I do have a couple of large UPS units at home, but this particular host is one of a number of systems at work that have been up for over four years.

notanatheist
2006-08-03, 22:36
uhoh. you mean you're across the river from me?

(since I only know of one Eugene...)

You must be over in that place I hear of called Springtucky :) Then again I've always considered I-5 the crossing point since I'm only a few blocks from the river.

Ah, completely off topic. SSH!!

snarlydwarf
2006-08-03, 23:22
You must be over in that place I hear of called Springtucky :)

Exactly, why I get such reliable wireless connnections across the house: my neighbors don't have phones, let alone computers or networks.

Eugene is trapped in 1968, but over here it's 1958...

I'm not sure which is stranger.

Gildahl
2006-08-04, 08:17
I use SUSE and have found the following remote administration tools to be exceptional.

1. The NX thin client/server software from www.nomachine.com. This permits you to take remote control of your desktop from Windows. It is also true thin client software, so you can have multiple simultaneous users connected, each with their own desktop. It's great stuff, and much nicer than VNC, which I previously used and abandoned. It's exceptionally fast on a LAN--almost indistinguishable from a live session (providing you're not playing arcade games)--and remarkably fast over the web too.

2. The Webmin web administration software from www.webmin.com. This permits you to conduct administration of your system through any web browser. It is not remote desktop software, but will permit you to administrate and configure a wide variety of system software and settings. My primary uses for it are for shutting-down/resetting my machine, and for performing administration tasks for my MySQL databases. But Webmin's capabilities go much further should you need to do more.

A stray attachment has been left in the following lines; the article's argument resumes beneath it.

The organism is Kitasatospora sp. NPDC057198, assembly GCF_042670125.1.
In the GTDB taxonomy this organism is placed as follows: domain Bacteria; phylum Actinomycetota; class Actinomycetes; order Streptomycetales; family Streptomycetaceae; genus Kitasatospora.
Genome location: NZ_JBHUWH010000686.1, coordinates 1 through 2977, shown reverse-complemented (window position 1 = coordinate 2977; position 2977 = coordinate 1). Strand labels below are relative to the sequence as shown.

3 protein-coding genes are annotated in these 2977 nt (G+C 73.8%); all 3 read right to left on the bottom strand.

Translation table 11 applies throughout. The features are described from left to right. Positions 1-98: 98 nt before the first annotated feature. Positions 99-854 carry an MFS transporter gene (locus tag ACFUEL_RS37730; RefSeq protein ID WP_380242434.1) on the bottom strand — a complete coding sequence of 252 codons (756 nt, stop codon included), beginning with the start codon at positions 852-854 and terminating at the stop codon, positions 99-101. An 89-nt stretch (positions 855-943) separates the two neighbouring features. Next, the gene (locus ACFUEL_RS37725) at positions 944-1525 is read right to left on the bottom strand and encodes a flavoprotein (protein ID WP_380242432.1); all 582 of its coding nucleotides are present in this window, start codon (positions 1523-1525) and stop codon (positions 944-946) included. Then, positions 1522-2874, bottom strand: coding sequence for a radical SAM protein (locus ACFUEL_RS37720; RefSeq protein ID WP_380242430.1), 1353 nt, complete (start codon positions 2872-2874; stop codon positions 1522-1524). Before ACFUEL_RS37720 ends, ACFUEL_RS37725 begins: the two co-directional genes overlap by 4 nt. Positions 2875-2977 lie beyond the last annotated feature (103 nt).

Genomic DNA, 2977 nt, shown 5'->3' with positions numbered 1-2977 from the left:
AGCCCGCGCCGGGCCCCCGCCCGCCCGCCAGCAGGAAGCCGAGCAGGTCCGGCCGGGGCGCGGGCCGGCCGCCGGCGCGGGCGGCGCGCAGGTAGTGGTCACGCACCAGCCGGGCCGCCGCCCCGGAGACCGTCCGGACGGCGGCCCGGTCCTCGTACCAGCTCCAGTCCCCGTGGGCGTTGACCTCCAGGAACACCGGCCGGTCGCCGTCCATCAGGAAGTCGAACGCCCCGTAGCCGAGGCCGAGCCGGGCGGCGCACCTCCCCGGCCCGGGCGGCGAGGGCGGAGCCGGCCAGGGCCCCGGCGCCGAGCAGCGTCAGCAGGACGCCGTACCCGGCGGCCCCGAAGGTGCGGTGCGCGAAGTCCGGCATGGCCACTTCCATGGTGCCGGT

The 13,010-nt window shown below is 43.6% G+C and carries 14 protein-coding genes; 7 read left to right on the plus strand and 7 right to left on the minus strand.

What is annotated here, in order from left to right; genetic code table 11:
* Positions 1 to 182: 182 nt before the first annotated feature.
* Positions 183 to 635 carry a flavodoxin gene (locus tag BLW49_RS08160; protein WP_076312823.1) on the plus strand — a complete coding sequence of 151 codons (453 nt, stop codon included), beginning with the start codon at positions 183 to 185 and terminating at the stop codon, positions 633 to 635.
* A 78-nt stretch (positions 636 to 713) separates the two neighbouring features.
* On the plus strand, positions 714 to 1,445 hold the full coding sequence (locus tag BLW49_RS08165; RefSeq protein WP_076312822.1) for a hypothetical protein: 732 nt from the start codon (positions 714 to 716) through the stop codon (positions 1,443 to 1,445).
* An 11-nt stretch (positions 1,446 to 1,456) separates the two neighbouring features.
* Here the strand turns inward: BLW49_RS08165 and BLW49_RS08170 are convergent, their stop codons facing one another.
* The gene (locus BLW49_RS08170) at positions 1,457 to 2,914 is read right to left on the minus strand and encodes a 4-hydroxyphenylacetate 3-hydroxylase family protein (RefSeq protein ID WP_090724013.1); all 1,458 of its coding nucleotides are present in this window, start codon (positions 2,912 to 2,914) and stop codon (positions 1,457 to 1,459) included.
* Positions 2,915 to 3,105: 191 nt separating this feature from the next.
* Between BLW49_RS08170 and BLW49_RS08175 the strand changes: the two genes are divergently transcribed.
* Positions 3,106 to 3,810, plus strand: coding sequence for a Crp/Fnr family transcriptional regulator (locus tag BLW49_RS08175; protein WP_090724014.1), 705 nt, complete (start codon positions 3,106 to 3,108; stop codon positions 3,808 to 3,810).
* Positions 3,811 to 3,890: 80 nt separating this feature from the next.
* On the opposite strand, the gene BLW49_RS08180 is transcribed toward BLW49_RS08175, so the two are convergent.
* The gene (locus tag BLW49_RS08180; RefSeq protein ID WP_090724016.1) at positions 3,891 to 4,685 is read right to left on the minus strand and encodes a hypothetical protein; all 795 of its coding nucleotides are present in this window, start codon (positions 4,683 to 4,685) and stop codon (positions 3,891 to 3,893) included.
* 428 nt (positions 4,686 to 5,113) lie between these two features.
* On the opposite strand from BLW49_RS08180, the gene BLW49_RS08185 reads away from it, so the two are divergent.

Dave

SuperQ
2006-08-05, 12:04
Is it possible to remotely administer a Linux machine from XP Pro? I want to run Linux on a barebones box (with no keyboard or monitor) in the living room, connect it directly to my SB3, and then administer it over a wireless Lan from the XP Pro destop in the bedroom. It would run SlimServer and hold my music files.

By the way, the XP help system states that, "The most seamless administrative experience occurs when the computer that is used to perform administrative tasks is running the same operating system as the computer that is being remotely administered", so my guess is that if what I am asking is possble, it will not be easy.

Jeff


http://shipit.ubuntu.com

Grab a copy of ubuntu, it's very easy to install, update, and remotely admin. Built into the default settings is "Remote Desktop" using vnc. Once you login to the machine, you can select System::Preferneces::Remote Desktop from the menu. Click the apropriate checkboxes, and enable a password.